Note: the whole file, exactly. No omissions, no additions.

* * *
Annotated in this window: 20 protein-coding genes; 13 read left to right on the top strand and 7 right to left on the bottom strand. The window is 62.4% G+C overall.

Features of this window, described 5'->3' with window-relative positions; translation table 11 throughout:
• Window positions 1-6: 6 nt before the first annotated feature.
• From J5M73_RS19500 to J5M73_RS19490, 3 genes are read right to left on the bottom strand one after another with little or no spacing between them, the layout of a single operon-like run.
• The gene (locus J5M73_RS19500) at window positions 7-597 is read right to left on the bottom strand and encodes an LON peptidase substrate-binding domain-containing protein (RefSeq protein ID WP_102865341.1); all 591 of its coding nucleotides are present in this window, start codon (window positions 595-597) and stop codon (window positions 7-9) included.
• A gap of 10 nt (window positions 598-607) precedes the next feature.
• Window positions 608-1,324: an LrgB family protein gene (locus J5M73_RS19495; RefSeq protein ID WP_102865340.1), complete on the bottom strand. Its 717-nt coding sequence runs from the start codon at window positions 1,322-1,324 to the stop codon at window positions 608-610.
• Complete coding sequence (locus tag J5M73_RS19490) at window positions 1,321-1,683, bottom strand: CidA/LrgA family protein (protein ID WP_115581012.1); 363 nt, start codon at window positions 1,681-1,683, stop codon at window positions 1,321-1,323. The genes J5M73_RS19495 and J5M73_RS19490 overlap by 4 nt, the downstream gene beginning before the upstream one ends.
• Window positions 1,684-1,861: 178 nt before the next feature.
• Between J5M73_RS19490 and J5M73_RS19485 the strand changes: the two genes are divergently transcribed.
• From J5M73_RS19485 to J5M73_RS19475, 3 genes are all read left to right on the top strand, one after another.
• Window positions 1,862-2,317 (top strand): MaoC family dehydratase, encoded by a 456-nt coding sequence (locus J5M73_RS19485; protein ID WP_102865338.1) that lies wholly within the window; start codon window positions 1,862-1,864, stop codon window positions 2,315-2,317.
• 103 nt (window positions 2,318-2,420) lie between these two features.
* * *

Annotated in this window: 20 protein-coding genes; 13 read left to right on the top strand and 7 right to left on the bottom strand. The window is 62.4% G+C overall.

Features of this window, described 5'->3' with window-relative positions; translation table 11 throughout:
• Window positions 1-6: 6 nt before the first annotated feature.
• From J5M73_RS19500 to J5M73_RS19490, 3 genes are read right to left on the bottom strand one after another with little or no spacing between them, the layout of a single operon-like run.
• The gene (locus J5M73_RS19500) at window positions 7-597 is read right to left on the bottom strand and encodes an LON peptidase substrate-binding domain-containing protein (RefSeq protein ID WP_102865341.1); all 591 of its coding nucleotides are present in this window, start codon (window positions 595-597) and stop codon (window positions 7-9) included.
• A gap of 10 nt (window positions 598-607) precedes the next feature.
• Window positions 608-1,324: an LrgB family protein gene (locus J5M73_RS19495; RefSeq protein ID WP_102865340.1), complete on the bottom strand. Its 717-nt coding sequence runs from the start codon at window positions 1,322-1,324 to the stop codon at window positions 608-610.
• Complete coding sequence (locus tag J5M73_RS19490) at window positions 1,321-1,683, bottom strand: CidA/LrgA family protein (protein ID WP_115581012.1); 363 nt, start codon at window positions 1,681-1,683, stop codon at window positions 1,321-1,323. The genes J5M73_RS19495 and J5M73_RS19490 overlap by 4 nt, the downstream gene beginning before the upstream one ends.
• Window positions 1,684-1,861: 178 nt before the next feature.
• Between J5M73_RS19490 and J5M73_RS19485 the strand changes: the two genes are divergently transcribed.
• From J5M73_RS19485 to J5M73_RS19475, 3 genes are all read left to right on the top strand, one after another.
• Window positions 1,862-2,317 (top strand): MaoC family dehydratase, encoded by a 456-nt coding sequence (locus J5M73_RS19485; protein ID WP_102865338.1) that lies wholly within the window; start codon window positions 1,862-1,864, stop codon window positions 2,315-2,317.
• 103 nt (window positions 2,318-2,420) lie between these two features.